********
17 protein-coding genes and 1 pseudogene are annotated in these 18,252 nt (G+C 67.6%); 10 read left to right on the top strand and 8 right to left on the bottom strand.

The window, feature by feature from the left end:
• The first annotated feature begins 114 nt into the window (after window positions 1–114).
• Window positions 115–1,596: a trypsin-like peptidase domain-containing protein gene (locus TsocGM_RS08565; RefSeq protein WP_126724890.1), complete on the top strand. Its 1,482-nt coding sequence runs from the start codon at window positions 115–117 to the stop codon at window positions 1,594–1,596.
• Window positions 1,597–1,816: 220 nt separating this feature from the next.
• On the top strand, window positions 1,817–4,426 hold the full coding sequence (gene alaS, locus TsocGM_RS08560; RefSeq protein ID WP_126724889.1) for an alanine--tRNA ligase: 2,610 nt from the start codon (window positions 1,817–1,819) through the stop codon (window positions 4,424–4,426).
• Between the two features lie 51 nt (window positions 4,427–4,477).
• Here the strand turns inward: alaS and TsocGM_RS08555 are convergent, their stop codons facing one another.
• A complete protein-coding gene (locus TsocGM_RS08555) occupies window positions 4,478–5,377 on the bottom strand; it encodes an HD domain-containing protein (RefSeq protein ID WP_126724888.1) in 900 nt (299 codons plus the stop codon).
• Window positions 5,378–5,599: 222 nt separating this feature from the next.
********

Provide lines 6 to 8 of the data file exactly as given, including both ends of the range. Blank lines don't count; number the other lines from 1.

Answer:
• On the top strand, window positions 1,817–4,426 hold the full coding sequence (gene alaS, locus TsocGM_RS08560; RefSeq protein ID WP_126724889.1) for an alanine--tRNA ligase: 2,610 nt from the start codon (window positions 1,817–1,819) through the stop codon (window positions 4,424–4,426).
• Between the two features lie 51 nt (window positions 4,427–4,477).
• Here the strand turns inward: alaS and TsocGM_RS08555 are convergent, their stop codons facing one another.